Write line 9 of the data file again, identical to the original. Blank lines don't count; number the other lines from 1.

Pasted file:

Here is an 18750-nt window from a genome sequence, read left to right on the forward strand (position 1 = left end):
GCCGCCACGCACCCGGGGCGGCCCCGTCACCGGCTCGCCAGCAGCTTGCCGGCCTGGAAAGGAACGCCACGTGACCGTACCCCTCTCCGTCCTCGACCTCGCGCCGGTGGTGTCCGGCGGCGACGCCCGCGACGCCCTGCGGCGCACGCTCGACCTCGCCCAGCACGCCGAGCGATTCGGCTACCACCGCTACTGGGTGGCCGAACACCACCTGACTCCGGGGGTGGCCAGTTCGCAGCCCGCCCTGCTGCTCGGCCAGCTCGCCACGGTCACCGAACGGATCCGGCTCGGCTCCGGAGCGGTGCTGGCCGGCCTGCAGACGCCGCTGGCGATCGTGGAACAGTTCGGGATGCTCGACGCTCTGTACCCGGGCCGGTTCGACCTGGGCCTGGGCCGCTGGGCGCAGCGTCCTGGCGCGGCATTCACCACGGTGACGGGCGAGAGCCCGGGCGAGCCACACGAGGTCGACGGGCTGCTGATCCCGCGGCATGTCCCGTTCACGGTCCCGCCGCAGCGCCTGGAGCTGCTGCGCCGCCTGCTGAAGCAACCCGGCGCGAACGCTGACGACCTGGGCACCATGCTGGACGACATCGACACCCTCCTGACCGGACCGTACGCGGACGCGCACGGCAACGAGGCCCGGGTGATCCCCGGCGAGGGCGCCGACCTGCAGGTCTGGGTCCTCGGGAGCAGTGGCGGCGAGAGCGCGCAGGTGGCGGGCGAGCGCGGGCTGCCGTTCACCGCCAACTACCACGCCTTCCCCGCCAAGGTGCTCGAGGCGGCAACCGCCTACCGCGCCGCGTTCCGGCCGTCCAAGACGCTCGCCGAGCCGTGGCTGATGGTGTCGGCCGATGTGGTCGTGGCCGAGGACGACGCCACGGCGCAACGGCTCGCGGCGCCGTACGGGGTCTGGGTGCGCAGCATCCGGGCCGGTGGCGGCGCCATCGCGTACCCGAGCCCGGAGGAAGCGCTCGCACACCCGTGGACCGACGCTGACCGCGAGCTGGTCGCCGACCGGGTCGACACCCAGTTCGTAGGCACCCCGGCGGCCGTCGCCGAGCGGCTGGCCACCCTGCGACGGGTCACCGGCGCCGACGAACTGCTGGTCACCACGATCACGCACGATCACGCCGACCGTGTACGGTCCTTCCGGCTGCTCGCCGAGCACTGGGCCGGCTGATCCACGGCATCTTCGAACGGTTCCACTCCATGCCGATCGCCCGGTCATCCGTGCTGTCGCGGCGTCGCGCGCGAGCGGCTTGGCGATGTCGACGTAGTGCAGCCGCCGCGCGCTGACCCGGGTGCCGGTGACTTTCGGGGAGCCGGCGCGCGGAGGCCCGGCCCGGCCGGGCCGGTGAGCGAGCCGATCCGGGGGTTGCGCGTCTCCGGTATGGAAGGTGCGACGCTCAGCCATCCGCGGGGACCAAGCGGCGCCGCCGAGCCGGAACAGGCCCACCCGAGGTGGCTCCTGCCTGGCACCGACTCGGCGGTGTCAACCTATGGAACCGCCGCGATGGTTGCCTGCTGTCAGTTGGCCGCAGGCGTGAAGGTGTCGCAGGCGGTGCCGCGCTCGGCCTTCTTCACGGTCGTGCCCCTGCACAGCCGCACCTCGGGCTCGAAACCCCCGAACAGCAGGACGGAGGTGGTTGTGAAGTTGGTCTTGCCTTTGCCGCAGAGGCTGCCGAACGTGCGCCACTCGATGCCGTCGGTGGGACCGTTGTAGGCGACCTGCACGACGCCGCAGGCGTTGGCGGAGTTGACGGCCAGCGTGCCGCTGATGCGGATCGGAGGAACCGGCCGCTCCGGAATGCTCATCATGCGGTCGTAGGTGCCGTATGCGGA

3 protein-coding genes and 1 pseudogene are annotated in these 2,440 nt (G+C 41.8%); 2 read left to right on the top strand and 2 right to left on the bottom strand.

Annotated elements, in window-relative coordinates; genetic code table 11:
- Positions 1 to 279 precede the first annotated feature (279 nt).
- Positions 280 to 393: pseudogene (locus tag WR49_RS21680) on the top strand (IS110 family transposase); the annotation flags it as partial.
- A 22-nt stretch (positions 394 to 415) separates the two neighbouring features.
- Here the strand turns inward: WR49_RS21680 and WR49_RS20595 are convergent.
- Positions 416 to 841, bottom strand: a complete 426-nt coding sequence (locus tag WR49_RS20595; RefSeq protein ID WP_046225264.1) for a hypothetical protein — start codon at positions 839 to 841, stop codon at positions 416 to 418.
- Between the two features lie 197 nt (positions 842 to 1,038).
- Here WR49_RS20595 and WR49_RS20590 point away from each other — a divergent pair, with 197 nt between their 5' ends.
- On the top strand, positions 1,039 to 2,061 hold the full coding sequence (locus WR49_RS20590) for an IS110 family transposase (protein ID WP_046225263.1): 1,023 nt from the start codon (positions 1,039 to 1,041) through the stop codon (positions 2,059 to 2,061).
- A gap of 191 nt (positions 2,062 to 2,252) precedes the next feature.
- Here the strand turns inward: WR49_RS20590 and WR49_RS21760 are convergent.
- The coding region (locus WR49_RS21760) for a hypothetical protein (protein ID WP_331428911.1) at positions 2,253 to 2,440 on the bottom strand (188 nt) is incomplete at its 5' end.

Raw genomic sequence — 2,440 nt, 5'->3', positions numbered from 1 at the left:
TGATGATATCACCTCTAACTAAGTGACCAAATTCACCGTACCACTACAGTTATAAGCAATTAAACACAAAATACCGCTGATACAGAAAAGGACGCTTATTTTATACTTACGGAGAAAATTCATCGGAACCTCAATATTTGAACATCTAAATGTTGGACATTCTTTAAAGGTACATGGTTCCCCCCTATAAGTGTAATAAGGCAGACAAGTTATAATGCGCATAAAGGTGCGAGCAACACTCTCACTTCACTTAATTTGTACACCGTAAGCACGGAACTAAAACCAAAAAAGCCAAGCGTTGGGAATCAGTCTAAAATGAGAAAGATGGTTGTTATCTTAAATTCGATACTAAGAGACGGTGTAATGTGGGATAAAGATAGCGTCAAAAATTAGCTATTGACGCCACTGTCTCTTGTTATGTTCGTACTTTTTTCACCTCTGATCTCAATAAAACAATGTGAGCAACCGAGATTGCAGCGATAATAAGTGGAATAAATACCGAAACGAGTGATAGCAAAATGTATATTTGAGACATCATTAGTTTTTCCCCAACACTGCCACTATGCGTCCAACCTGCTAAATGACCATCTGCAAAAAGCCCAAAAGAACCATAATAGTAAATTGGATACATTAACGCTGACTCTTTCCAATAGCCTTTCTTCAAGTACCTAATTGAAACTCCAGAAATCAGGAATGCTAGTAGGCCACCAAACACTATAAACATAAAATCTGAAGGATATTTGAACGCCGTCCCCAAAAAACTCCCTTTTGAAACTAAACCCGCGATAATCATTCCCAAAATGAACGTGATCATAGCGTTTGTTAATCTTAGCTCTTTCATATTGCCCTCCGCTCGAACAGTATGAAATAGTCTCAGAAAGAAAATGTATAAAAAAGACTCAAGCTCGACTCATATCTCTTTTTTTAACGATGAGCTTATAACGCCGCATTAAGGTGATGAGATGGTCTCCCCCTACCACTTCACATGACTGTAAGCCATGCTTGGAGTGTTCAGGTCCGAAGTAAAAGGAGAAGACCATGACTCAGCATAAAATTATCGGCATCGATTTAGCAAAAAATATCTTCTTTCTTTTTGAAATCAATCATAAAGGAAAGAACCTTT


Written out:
- Positions 416 to 841, bottom strand: a complete 426-nt coding sequence (locus tag WR49_RS20595; RefSeq protein ID WP_046225264.1) for a hypothetical protein — start codon at positions 839 to 841, stop codon at positions 416 to 418.